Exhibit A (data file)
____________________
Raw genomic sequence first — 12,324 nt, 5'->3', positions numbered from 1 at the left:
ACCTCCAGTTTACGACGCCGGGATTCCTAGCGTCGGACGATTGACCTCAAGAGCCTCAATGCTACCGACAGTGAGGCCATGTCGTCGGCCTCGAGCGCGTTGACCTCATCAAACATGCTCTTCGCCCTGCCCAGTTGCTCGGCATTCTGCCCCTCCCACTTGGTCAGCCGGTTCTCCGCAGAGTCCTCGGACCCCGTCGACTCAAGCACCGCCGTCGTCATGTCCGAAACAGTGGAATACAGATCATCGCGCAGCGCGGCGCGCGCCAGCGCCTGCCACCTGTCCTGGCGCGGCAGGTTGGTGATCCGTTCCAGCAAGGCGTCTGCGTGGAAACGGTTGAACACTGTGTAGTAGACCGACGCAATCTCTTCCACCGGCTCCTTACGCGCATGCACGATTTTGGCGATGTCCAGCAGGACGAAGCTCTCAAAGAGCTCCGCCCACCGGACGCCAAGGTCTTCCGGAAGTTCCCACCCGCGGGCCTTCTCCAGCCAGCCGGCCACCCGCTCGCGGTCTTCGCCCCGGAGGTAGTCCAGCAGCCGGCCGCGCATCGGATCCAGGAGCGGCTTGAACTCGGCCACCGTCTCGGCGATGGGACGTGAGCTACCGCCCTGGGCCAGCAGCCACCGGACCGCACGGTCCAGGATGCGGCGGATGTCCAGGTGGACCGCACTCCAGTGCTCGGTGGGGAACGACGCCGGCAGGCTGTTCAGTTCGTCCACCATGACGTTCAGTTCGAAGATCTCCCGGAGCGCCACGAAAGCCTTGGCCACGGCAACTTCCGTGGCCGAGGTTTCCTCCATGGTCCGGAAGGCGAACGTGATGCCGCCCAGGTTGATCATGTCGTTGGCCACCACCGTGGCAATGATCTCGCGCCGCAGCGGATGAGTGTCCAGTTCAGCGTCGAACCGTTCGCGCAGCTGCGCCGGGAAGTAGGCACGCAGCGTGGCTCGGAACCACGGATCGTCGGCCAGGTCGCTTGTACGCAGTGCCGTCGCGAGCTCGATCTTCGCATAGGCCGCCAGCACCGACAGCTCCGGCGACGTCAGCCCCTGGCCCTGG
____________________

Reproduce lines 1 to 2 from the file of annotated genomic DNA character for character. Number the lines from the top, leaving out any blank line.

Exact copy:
Raw genomic sequence first — 12,324 nt, 5'->3', positions numbered from 1 at the left:
ACCTCCAGTTTACGACGCCGGGATTCCTAGCGTCGGACGATTGACCTCAAGAGCCTCAATGCTACCGACAGTGAGGCCATGTCGTCGGCCTCGAGCGCGTTGACCTCATCAAACATGCTCTTCGCCCTGCCCAGTTGCTCGGCATTCTGCCCCTCCCACTTGGTCAGCCGGTTCTCCGCAGAGTCCTCGGACCCCGTCGACTCAAGCACCGCCGTCGTCATGTCCGAAACAGTGGAATACAGATCATCGCGCAGCGCGGCGCGCGCCAGCGCCTGCCACCTGTCCTGGCGCGGCAGGTTGGTGATCCGTTCCAGCAAGGCGTCTGCGTGGAAACGGTTGAACACTGTGTAGTAGACCGACGCAATCTCTTCCACCGGCTCCTTACGCGCATGCACGATTTTGGCGATGTCCAGCAGGACGAAGCTCTCAAAGAGCTCCGCCCACCGGACGCCAAGGTCTTCCGGAAGTTCCCACCCGCGGGCCTTCTCCAGCCAGCCGGCCACCCGCTCGCGGTCTTCGCCCCGGAGGTAGTCCAGCAGCCGGCCGCGCATCGGATCCAGGAGCGGCTTGAACTCGGCCACCGTCTCGGCGATGGGACGTGAGCTACCGCCCTGGGCCAGCAGCCACCGGACCGCACGGTCCAGGATGCGGCGGATGTCCAGGTGGACCGCACTCCAGTGCTCGGTGGGGAACGACGCCGGCAGGCTGTTCAGTTCGTCCACCATGACGTTCAGTTCGAAGATCTCCCGGAGCGCCACGAAAGCCTTGGCCACGGCAACTTCCGTGGCCGAGGTTTCCTCCATGGTCCGGAAGGCGAACGTGATGCCGCCCAGGTTGATCATGTCGTTGGCCACCACCGTGGCAATGATCTCGCGCCGCAGCGGATGAGTGTCCAGTTCAGCGTCGAACCGTTCGCGCAGCTGCGCCGGGAAGTAGGCACGCAGCGTGGCTCGGAACCACGGATCGTCGGCCAGGTCGCTTGTACGCAGTGCCGTCGCGAGCTCGATCTTCGCATAGGCCGCCAGCACCGACAGCTCCGGCGACGTCAGCCCCTGGCCCTGG